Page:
"Sorry" doesn't seem to be the hardest word - "goodbye" is most difficult word for me to say. I did this yet again this morning when I saw my son off at the airport. I love spending time with my son, which happens about once a month or once every three weeks, but it's just never long enough. This weekend, we celebrated his 13th birthday by going to The Tech and The Winchester Mystery House. He also got to pick out his choice of birthday cake from Dick's Bakery, so we had a delicious checkerboard white/dark chocolate cake with burnt white icing. As is tradition, he picked out his birthday dinner for me to make - meat loaf, mashed potatoes and gravy, and corn.
It was interesting watching K at The Tech, which is the Technology Museum in San Jose. He paid very little attention to things I thought he'd be interested in, such as the "clean room" and the "internet" area. He ended up spending the majority of his time programming the computer and connected devices in order to rig up a mechanized operation to feed the computerized fish. So, he had a choice of using a button, a motion sensor, or a microphone as the trigger. The trigger then started the motion of either the toy train or the lever - he chose the lever. Tinker toys were connected to set in motion the feeder, which had a mallet at one end to simulate a fish feeder. There were computerized videos that showed different ways to accomplish this task, but K wanted no part in the videos. Read the manual... follow directions? No way! After a few unsuccessful tries, I thought he would give up and wander to another exhibit, but he insisted that we stay until he figured it out, which he eventually did. It made me think a few things - first of all, ever since he was a young kid, K has always been fascinated by how things work. He has always liked electricity and is a very tactile learner. If it's not "hands on", it's not going to connect for him. Also, I always worry when he doesn't maintain attention to a task, even a seemingly enjoyable one. This showed me that, with the proper motivation and interest in something, he can see a project through to completion. This has been a big worry for me as I look ahead to his future and try to envision what the real world will be like for him.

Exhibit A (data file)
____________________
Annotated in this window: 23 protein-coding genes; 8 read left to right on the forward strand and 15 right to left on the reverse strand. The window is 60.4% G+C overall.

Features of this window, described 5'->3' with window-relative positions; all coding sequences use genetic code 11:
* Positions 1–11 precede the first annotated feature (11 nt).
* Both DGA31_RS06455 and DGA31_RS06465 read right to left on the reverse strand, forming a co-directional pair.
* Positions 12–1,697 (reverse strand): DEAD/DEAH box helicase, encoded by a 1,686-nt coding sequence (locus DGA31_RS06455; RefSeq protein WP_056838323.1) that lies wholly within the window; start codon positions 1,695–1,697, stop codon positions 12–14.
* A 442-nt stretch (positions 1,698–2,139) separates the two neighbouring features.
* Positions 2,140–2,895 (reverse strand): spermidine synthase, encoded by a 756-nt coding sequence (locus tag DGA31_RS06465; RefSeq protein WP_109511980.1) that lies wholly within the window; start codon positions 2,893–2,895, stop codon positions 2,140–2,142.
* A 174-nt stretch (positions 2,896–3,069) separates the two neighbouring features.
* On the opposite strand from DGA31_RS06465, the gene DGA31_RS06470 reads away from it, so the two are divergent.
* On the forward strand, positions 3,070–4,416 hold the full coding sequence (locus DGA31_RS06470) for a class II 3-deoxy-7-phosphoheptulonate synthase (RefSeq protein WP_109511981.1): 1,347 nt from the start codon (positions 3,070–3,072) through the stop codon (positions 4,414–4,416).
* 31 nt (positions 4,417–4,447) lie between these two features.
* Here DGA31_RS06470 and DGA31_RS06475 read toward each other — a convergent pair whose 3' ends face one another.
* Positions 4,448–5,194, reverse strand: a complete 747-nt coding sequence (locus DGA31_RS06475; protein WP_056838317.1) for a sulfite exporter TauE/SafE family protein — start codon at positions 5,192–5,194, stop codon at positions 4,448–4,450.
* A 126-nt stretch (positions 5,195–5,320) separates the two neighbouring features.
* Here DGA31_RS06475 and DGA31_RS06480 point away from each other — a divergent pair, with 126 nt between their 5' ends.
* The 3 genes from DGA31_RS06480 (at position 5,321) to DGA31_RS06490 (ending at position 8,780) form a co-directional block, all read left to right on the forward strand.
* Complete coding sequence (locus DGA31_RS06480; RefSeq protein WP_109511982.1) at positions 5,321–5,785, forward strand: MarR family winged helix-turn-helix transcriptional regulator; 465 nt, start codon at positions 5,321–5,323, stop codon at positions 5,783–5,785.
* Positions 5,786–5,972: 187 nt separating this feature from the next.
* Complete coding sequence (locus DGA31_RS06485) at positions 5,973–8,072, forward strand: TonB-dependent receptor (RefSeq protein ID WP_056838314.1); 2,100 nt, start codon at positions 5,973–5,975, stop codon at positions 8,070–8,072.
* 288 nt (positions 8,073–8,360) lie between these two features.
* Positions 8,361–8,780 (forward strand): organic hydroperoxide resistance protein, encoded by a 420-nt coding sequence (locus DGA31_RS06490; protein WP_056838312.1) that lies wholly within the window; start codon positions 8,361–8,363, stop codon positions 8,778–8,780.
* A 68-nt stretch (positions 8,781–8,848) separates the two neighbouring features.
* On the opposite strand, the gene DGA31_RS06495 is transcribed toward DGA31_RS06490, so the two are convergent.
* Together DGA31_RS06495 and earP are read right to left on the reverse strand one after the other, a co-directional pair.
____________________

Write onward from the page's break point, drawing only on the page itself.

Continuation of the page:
On Sunday, we met up with some friends and visited the Winchester Mystery House. K really wanted to take this tour because he has a love of guns and weird trivia. Personally, I thought the tour was overpriced, but I learned some things. First of all, if you're rich, you can afford to be eccentric (like Mrs. Winchester was). Secondly, there is such a thing as having too many bathrooms. The tour also made me vow that, if I ever have contractors work on a house, I will let them do their job so that, after I die, I won't have people wandering through my house on a tour thinking "this was one weird chick". Of course, K liked the gun display the best. He was amused by certain factoids presented on the tour - like the fact that Mrs. Winchester's favorite number was 13, which is a pattern she used repeatedly through the house. Also, from a kid's perspective, the only thing a gift shop really needs to have in it to be appealing is candy and soda.
All in all, a very good and busy weekend. They never last long enough....